He was the creation of Sir Arthur Conan Doyle and made appearances in fifty-six short stories and four novels. He solved cases from 221B Baker Street in London with the assistance of his faithful companion, Dr. Watson.
His canonical adventures may have been set in the late 19th and early 20th centuries, but in the hands of a competent author, with a few modifications, Holmes could show up at a medieval castle or on a starship and still be a powerful character. Every detective story that enjoyed any success in the past century, even if written as the antithesis of Holmes (such as Shell Hammett’s Sam Spade), owes something of its success to Doyle’s great detective for getting the public interested in the genre.
Holmes has been recreated too many times to count, and each actor brings his own spin. Countless many others have featured Holmes, even after the official end of Old Time Radio in 1962.
However, for the purpose of this series, we will focus exclusively on those renditions of Holmes believed to be in the public domain. We will add new Holmes actors to our list as the podcast begins to share episodes featuring them.
Gillette was tasked with writing the first theater adaptation of Sherlock Holmes, and then he took Holmes on the road. Gillette would perform the role of Sherlock Holmes more than 1300 times in theaters in the United States, Great Britain, and Australia among other countries.
Doyle created the greatest detective in literature, Gillette’s touches turned him into a character that would stand the test of time. Gillette gave Holmes the bent Brian pipe, a magnifying glass, the violin, and the syringe.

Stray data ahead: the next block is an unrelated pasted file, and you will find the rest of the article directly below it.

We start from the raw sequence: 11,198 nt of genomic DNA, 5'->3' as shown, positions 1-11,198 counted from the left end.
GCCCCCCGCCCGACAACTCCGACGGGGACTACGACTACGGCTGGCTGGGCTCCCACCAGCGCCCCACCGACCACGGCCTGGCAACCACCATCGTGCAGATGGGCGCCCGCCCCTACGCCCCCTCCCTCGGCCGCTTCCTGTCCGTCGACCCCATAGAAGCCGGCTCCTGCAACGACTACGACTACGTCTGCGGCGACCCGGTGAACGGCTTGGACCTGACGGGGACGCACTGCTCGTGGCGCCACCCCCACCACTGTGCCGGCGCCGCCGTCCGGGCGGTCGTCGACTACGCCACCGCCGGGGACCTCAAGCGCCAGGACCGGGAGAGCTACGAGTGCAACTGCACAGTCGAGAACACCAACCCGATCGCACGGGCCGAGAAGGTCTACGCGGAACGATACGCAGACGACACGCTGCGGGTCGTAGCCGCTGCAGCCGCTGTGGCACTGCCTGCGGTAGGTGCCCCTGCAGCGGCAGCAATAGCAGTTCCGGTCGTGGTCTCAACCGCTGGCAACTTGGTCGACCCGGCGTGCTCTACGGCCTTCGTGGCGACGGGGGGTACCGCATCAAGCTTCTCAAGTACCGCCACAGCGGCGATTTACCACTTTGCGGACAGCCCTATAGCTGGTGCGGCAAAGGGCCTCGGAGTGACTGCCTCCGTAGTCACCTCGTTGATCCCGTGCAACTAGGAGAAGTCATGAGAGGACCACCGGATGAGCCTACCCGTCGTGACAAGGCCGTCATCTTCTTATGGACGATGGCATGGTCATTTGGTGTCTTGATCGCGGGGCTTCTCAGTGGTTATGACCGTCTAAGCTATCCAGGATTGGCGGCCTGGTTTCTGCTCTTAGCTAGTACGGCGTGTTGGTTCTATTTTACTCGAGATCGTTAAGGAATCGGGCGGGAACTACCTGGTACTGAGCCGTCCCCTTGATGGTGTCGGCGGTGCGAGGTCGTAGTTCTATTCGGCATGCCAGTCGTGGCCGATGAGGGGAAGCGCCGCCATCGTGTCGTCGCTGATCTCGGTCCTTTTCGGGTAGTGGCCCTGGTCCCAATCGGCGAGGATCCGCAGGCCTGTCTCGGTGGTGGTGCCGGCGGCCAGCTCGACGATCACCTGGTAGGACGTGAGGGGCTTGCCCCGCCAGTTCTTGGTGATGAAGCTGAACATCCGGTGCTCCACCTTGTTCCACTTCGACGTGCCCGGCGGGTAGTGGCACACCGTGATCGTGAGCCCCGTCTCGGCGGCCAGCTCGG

Welles was a pioneering star of radio and film, beginning with his role of the Shadow at age 22. His numerous credits include “The Mercury Theater on the Air” and its famous “War of the World” special.
He also hosted “The Black Museum” and starred in “The Lives of Harry Lime” which was based on the infamous character from the movie, “The Third Man” for Towers of London Productions, which was a worldwide syndicated of radio drama. For “Towers of London” he took on the role of Professor Moriarty in The Final Problem.
Rathbone was a talented actor in stage, screen, and radio, a two-time Academy Award Nominee and Tony Award Winner, a man with three separate stars on the Hollywood Walk of Fame, and most importantly a decorated war hero. Conway’s life while successful in showbiz was marked by personal tragedy and alcoholism that led him to losing his wife and his brother cutting off contact with him in his later years.
): Little is known of Stanley, other than that he was the child of two Americans born in England and grew up half a mile away from Baker Street. He came to America and began to work on radio in Rhode Island as a singer and later an announcer.
He also took on the role of Scotland Yard Inspector Peter Black in CBS’ Pursuit. However, Wright could do quite a few dialects as evidenced by his 2 years playing the Chinese hotel clerk Hey-Boy on Have Gun Will Travel.
Gielgud is one of only eleven people to have won an Emmy (1991), a Grammy (1979), an Oscar (1981), and a Tony (1961). In addition, twice a month, we'll post a public domain movie or TV mystery or detective show as a bonus.